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Ms. Mona Yi 伊夢蘭

There are many women from whom I draw inspiration and get aspirations, but there is one in particular that’s close to my heart. Her strength didn’t just inspire and motivate me; it instilled something deep within me.

It’s 1950s, Taiwan. In the circle of photojournalists in Taipei at this time, there is only one woman, Ms. Mona Yi 伊夢蘭. She is young, fierce, and stylishly bold. Once, when she was interviewing President Chiang Kai-shek during the inspection of a military exercise, Ms. Mona Yi stood out in her big pink skirt and big sunglasses (one of her trademark looks). Running in between a few thousand participants while attempting to capture the story of the day, she was always at the center of the action, be it dignitaries or movie stars that landed at the Songshan Airport, Taipei.

Early in her career, Ms. Mona had tried acting, a job that she didn’t like much. It wasn’t for her, she once told me. She often said that luck has always been on her side. But I know she was being humble. “Luck” got her a job as the host of a popular radio show, but soon after, she landed an  assignment covering Hong Kong and Taiwan entertainment stars. This was the beginning of her photojournalist experience.

Mona Yi 伊夢蘭 Full Reporter Mode

First Female Photojournalist in Taiwan

Ms. Mona was the first female photojournalist in Taiwan; she has been on the frontlines, where women weren’t  even allowed. She was also a pioneer who produced documentaries to promote the arts, culture, and tourism in Taiwan. Ms. Mona Yi went on to work with the International Audiovisual Room of the Information Bureau, where her horizons broadened even more. She was responsible for planning and shooting a 16-centimeter documentary about Taiwan. As an executive producer, during her tenure at the Information Bureau, she filmed many documentaries, including ”Along the River During the Qingming Festival,” showing how several famous Taiwanese contemporary artists paint; handmade bamboo weaving in Guanmiao, Tainan; Dajia straw mats in and hats in Taichung; and much more. These documentaries were sent to foreign embassies and/or overseas Chinese communities for the purpose of promoting Taiwan.

Mona’s Journey as a Military News Reporter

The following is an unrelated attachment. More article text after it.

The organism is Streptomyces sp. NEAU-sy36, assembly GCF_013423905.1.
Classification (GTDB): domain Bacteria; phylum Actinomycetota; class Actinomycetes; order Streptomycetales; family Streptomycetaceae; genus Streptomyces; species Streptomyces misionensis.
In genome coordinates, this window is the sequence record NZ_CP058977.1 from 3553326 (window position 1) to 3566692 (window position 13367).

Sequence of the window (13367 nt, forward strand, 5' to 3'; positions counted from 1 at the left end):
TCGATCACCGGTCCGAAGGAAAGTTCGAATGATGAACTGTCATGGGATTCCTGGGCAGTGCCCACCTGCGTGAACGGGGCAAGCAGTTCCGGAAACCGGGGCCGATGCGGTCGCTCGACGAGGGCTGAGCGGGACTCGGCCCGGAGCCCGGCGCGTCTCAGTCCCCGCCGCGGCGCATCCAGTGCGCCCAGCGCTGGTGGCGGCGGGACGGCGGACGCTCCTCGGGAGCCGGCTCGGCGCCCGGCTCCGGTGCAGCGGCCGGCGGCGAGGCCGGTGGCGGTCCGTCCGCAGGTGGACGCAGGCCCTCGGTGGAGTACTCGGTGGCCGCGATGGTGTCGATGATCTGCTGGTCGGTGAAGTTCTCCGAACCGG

One of Mona’s defining moments came during the Taiwan Straits Conflict. Despite her fears of the artillery fire, she bravely covered the story. She gives credit to the senior journalists and editors who mentored her, and shared their expertise in military weapons, writing techniques, and fact-based reporting.

This experience also helped her learn how to write press releases. Since women were not allowed to board warships during those times, Mona was lucky enough to get to Kinmen via a military aircraft, for a historic interview mission.

For the later part of her 36+ years as a reporter, she was responsible for Pan Asia, a Japanese Jiji Press News Agency, as the correspondent in Taiwan. Even to this day, a woman journalist in Japan is rare, and a senior-level manager even more so.

伊大姐” “big sister” Yi  

The foreign journalists stationed in Taiwan would call her “Mama,” because she made them feel at home in Taiwan. She was always a gracious host and grateful for the life she has led both professionally and personally. She made everyone feel at home with her bright smile, caring yet often sarcastic humor, and her signature loud, infectious laugh. Her tenacity and wit also earned her the respectful “伊大姐” “big sister Yi” title from her co-workers, even though many were older in age and had more experience in the profession.

Mona Yi 伊夢蘭 cot 0324-4
Great Grandma Mona with grandson Jabez, continuing her legacy with the next generation

A Seat at the Table

And as for me, “Grandma Mona” is what I called her. I have had the privilege of sitting at the table next to her from a very young age. She made sure I was exposed to an environment where I could observe and learn about social, cultural, and current events, etiquette, and provided me with encouragement and support. One of my many favorite memories is at her office, listening to her stories while drawing on the stationary she provided.

In my heart, I believe that Grandma Mona wanted to instill in me that no matter what the world attempts to tell me, I, a woman, will always have a seat at the table.

Learn more about Mona 伊夢

For more about Mona and other first generation photojournalists in ROC, Taiwan, ”They Are Eyewitness Of History” by Yuan-Chic Yang “他们是历史的目击者: 選文 楊永智

By Rose Huang

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